General Discussion Introduce Yourself!!! » Newb Training with low VO2max Rss Feed  
Moderators: IndoIronYanti, k9car363, alicefoeller Reply
2019-12-03 12:35 PM


Subject: Newb Training with low VO2max
Hello All:

Greetings my name is Joe and live in the Portland OR area. I am a tri-athalete wanabee and would like to do a sprint triathalon this summer. However I am 55, overweight (technically obese) and my Garmin watch tells me my VO2max is 33-34. I recently finished C25k running program and can complete 5k pacing myself at about 13:30 min/mile, and can swim 1.25 Kilometer at about 3min/100meters (no stopping). So I think I can complete a sprint but would like times to be much better which from the reading I have done, increasing VO2max is key.

Hence, would like to hear from the community on newbie training advise, especially how best to improve VO2max.

Appreciate any suggestions/info/encouragement.

Joe R.
Hillsboro, OR

2019-12-05 3:28 PM
in reply to: JoeRobichaux

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Falls Church, Virginia
Subject: RE: Newb Training with low VO2max
Hi Joe, and welcome.
I take my Garmin VO2Max with a grain of salt, as I had a treadmill test with the mask and everything done and my numbers were a bit different. However, improvement is improvement, so if the number starts to climb, even if it isn't your exact VO2Max, it will be good for you to see it.
Without getting too technical, building your aerobic engine should be your goal, and one that will require patience. Depending on where your fitness currently is, it can take weeks, months, or even years of consistent work to show improvement. Trust me, I'm still working on it! I'm a bit advocate for doing about 80% easy, 20% hard. But even more than that, consistency is king! This article is about cycling, but I think the overall principles apply pretty well across all disciplines:
Enjoy the ride and have fun training.
2019-12-10 1:45 PM
in reply to: #5264471

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Subject: RE: Newb Training with low VO2max
Hey Joe and welcome!

Biggest tips for someone new to endurance sports is to be consistent and take it easy starting out. A lot of new folks try to do too much too soon and end up getting injured or burnt out.

As the previous poster stated, building the aerobic engine is first priority. That’s your foundation, if it’s weak then you’re not going to be able to support the harder work.

Don’t worry about VO2 or any of that right now. The only metric I would be concerned with is time spent training. Work on gradually increasing your workouts and you will be on the right track.
2019-12-11 1:07 PM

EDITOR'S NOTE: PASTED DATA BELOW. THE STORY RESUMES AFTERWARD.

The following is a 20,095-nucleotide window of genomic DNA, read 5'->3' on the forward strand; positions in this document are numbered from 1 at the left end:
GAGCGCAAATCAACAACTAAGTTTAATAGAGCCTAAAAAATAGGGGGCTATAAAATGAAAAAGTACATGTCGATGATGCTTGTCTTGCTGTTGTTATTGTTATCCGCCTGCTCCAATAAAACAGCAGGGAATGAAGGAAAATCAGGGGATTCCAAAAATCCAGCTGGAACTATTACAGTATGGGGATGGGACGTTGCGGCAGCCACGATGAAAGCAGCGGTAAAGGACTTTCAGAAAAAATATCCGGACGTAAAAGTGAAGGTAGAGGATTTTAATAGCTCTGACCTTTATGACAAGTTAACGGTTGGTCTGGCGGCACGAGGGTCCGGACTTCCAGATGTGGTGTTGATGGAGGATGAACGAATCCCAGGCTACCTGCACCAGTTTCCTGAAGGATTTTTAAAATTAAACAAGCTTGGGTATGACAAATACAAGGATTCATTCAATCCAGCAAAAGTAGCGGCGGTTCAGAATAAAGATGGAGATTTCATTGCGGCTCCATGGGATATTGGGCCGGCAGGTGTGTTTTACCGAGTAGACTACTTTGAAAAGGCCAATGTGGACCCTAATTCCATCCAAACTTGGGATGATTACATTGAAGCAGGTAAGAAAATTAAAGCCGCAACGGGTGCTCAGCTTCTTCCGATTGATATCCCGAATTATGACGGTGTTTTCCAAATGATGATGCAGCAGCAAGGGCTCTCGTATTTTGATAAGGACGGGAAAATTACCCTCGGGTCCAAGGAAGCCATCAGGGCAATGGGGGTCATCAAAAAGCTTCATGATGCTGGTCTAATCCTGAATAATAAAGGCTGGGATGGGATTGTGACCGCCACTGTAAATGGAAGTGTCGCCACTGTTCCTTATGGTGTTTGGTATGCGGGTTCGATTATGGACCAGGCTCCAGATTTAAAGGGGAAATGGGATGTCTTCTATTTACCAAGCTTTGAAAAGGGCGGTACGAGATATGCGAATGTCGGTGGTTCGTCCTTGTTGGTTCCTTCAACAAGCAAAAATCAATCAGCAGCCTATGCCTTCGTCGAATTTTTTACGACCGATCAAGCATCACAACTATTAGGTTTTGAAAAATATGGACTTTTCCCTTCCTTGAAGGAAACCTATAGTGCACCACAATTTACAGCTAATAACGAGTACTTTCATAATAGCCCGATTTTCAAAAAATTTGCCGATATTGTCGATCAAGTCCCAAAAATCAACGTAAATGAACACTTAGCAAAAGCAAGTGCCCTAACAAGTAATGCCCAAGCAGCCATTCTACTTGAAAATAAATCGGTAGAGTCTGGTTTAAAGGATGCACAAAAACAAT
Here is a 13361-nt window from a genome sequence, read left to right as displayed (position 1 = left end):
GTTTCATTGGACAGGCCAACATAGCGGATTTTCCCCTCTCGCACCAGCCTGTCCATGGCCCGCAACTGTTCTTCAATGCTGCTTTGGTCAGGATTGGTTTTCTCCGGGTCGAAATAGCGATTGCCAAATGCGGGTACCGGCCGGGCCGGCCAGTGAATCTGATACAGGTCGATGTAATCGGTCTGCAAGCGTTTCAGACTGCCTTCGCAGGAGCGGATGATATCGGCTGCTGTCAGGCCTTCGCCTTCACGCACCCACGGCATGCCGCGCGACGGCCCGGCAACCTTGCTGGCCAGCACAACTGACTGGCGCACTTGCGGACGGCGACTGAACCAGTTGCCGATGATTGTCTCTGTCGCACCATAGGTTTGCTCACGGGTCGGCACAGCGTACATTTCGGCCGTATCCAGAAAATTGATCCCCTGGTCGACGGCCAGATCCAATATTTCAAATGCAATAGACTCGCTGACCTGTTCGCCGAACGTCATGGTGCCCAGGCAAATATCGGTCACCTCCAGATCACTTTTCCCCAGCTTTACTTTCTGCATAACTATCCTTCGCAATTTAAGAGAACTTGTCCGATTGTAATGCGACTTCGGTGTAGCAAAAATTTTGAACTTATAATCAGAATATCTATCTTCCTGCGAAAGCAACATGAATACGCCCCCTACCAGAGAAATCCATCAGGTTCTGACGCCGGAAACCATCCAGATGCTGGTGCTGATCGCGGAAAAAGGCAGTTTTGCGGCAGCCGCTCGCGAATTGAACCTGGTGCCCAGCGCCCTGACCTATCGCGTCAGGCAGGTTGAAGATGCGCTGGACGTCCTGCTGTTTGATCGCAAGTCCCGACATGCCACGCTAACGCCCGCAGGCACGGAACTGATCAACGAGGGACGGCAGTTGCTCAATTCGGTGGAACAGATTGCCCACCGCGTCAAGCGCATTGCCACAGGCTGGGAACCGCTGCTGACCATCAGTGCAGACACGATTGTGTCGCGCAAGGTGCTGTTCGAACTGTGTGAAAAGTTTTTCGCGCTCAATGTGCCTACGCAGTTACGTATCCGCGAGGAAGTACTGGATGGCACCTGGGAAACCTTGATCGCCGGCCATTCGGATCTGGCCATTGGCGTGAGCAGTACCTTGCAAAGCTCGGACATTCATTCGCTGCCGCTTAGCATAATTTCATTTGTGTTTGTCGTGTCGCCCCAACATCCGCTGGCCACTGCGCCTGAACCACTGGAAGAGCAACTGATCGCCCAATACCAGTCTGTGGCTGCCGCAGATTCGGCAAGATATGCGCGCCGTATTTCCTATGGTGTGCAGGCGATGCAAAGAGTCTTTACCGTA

in reply to: JoeRobichaux

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Subject: RE: Newb Training with low VO2max
Originally posted by JoeRobichaux
So I think I can complete a sprint but would like times to be much better

That pretty much sums up the draw of endurance sports. No matter how good you get you can get better. =)

Congrats on getting off the couch! C25K is great, I used it last year to re-build after an injury.

I very much agree with the others. There's a lot of info out there. Most of it is geared for MOP (middle of the pack), or upper MOP. Some info will contradict other info. Right now your easiest improvements will come simply by training consistently.

My suggestion is to find a plan here or elsewhere on the web that fits your ability & schedule, and stick to it as best you can. By all means keep reading & learning, but trust that the plan will get you where you need to be. Jumping from plan to plan, or on each new thing you read will cause a mess.

The summer is quite a way off for a sprint, you have a lot of time to improve. You can repeat a plan 2-3 times between now and then. I like doing this because I can try out a plan to see if it works for me.

Finally you say your overweight, there's another fairly easy way to improve bike & run. When your training you need calories & nutrients to fuel your workouts, so don't go crazy with calorie restrictions. Simply using a calorie counter like My Fitness Pal or Fitbit went a long way for me when I was starting out. Being honest about what & how much I was eating opened my eyes.

Loosing weight will also put less stress on your body for running. Being overweight, be careful increasing run volume and intensity. Few things are more frustrating than getting set back due to injury.

Didn't mean to write this much, but I hope it helps.
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